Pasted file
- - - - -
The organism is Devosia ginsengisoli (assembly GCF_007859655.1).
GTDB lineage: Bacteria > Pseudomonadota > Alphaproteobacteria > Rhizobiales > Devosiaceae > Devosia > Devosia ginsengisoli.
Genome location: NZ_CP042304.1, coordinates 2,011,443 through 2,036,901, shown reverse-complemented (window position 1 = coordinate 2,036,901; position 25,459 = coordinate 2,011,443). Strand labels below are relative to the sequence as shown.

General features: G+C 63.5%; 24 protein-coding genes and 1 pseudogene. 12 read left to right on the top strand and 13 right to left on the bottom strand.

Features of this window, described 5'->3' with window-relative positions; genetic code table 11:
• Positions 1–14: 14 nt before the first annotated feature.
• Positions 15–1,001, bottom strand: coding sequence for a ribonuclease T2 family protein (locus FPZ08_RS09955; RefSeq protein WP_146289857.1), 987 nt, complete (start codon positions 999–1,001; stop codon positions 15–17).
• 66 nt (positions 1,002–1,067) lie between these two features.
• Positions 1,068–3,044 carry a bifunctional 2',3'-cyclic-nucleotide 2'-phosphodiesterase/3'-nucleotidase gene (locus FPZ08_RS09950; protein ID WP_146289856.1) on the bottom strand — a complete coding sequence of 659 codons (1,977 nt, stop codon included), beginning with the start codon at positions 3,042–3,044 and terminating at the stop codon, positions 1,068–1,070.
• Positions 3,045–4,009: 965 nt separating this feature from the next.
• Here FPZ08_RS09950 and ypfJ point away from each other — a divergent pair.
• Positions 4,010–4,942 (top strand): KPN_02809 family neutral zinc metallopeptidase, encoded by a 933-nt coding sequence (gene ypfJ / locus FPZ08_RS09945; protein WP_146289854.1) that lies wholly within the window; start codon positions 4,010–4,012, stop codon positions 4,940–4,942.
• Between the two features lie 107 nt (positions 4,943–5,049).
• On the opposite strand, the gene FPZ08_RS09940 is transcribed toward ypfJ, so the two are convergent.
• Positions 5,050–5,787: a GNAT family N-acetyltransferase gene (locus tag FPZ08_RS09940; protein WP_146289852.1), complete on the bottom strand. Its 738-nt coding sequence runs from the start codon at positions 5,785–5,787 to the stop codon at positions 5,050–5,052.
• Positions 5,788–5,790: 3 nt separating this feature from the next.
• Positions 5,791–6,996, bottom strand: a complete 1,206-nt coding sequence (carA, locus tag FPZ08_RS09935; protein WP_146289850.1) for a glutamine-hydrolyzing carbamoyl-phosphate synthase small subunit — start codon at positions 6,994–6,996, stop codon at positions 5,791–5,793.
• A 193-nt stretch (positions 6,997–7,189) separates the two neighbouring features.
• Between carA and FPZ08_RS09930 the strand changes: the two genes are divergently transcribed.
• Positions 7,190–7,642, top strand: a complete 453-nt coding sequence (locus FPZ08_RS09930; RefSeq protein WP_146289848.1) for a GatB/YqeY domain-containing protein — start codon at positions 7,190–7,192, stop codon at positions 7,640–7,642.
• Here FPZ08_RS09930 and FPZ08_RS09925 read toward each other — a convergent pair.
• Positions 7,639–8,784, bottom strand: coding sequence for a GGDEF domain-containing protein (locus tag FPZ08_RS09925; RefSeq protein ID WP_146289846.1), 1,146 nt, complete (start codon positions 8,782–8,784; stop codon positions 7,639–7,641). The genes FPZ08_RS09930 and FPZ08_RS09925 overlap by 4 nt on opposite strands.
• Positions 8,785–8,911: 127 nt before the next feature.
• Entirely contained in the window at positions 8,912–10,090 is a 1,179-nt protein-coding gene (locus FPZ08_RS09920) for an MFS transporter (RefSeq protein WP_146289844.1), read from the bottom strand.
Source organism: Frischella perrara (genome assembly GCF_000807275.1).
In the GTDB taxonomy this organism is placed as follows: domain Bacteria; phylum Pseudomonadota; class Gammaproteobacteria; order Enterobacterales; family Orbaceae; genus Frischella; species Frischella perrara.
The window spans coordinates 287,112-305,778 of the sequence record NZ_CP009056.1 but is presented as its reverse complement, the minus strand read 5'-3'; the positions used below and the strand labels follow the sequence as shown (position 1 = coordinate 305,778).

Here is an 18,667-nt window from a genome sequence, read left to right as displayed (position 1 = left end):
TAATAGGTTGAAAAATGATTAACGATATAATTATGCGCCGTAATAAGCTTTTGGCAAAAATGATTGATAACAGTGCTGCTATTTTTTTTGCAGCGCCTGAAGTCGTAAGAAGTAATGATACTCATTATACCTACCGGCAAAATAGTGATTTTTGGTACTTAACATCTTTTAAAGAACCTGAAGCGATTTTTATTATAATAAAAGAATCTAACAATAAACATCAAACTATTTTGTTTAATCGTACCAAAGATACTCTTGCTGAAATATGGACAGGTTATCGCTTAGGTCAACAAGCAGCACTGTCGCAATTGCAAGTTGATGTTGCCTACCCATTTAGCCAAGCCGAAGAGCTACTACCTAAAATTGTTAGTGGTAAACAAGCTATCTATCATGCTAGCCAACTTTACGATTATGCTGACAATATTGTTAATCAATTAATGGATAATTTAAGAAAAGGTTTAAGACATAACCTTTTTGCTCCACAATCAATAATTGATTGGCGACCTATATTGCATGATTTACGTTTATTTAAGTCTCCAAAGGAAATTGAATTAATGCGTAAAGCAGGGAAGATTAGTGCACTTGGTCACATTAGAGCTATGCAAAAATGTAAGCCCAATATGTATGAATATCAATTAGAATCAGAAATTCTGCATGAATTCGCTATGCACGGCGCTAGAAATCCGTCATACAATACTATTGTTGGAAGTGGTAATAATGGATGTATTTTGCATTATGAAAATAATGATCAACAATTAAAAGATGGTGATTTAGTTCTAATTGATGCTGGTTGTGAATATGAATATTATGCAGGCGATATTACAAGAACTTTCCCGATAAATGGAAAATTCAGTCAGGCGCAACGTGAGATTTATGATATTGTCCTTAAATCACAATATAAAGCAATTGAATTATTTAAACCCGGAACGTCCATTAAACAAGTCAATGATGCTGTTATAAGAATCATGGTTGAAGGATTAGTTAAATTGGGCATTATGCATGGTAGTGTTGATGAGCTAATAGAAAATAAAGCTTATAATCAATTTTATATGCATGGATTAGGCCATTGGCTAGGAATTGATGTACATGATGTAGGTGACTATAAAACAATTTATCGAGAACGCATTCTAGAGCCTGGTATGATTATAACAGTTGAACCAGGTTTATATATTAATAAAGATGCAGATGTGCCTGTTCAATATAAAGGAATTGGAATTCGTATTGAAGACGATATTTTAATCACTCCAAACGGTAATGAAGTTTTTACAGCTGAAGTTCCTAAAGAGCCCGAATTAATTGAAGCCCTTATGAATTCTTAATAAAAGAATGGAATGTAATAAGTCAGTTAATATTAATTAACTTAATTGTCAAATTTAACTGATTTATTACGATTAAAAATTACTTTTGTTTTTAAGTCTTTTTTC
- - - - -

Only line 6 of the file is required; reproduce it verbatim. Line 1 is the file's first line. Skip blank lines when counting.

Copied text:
• Positions 1–14: 14 nt before the first annotated feature.